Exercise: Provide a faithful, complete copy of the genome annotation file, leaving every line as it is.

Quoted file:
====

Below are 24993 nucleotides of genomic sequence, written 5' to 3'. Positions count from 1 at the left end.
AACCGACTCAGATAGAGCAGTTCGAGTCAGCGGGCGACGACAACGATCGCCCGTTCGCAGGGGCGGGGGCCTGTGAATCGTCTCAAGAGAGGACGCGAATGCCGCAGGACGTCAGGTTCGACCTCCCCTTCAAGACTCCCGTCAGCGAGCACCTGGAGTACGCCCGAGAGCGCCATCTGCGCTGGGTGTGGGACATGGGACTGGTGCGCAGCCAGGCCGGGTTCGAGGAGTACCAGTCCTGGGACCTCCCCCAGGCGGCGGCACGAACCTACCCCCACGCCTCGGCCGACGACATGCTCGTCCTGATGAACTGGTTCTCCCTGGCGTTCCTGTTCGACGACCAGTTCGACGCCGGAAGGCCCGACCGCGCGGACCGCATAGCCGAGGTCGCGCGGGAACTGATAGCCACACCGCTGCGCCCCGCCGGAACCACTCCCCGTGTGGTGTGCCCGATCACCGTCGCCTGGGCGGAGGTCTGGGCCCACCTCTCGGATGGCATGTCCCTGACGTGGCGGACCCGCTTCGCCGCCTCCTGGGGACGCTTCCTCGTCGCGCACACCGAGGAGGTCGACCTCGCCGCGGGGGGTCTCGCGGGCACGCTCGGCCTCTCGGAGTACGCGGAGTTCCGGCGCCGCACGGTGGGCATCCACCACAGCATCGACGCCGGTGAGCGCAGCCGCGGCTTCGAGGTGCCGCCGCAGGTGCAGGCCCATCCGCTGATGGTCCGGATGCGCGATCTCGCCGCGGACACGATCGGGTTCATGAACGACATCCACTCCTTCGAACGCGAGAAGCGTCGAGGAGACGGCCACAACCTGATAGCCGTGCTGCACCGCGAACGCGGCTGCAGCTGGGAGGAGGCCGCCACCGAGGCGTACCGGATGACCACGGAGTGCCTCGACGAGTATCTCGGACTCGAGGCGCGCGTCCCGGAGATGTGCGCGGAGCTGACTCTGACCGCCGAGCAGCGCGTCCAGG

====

Below are 24993 nucleotides of genomic sequence, written 5' to 3'. Positions count from 1 at the left end.
AACCGACTCAGATAGAGCAGTTCGAGTCAGCGGGCGACGACAACGATCGCCCGTTCGCAGGGGCGGGGGCCTGTGAATCGTCTCAAGAGAGGACGCGAATGCCGCAGGACGTCAGGTTCGACCTCCCCTTCAAGACTCCCGTCAGCGAGCACCTGGAGTACGCCCGAGAGCGCCATCTGCGCTGGGTGTGGGACATGGGACTGGTGCGCAGCCAGGCCGGGTTCGAGGAGTACCAGTCCTGGGACCTCCCCCAGGCGGCGGCACGAACCTACCCCCACGCCTCGGCCGACGACATGCTCGTCCTGATGAACTGGTTCTCCCTGGCGTTCCTGTTCGACGACCAGTTCGACGCCGGAAGGCCCGACCGCGCGGACCGCATAGCCGAGGTCGCGCGGGAACTGATAGCCACACCGCTGCGCCCCGCCGGAACCACTCCCCGTGTGGTGTGCCCGATCACCGTCGCCTGGGCGGAGGTCTGGGCCCACCTCTCGGATGGCATGTCCCTGACGTGGCGGACCCGCTTCGCCGCCTCCTGGGGACGCTTCCTCGTCGCGCACACCGAGGAGGTCGACCTCGCCGCGGGGGGTCTCGCGGGCACGCTCGGCCTCTCGGAGTACGCGGAGTTCCGGCGCCGCACGGTGGGCATCCACCACAGCATCGACGCCGGTGAGCGCAGCCGCGGCTTCGAGGTGCCGCCGCAGGTGCAGGCCCATCCGCTGATGGTCCGGATGCGCGATCTCGCCGCGGACACGATCGGGTTCATGAACGACATCCACTCCTTCGAACGCGAGAAGCGTCGAGGAGACGGCCACAACCTGATAGCCGTGCTGCACCGCGAACGCGGCTGCAGCTGGGAGGAGGCCGCCACCGAGGCGTACCGGATGACCACGGAGTGCCTCGACGAGTATCTCGGACTCGAGGCGCGCGTCCCGGAGATGTGCGCGGAGCTGACTCTGACCGCCGAGCAGCGCGTCCAGG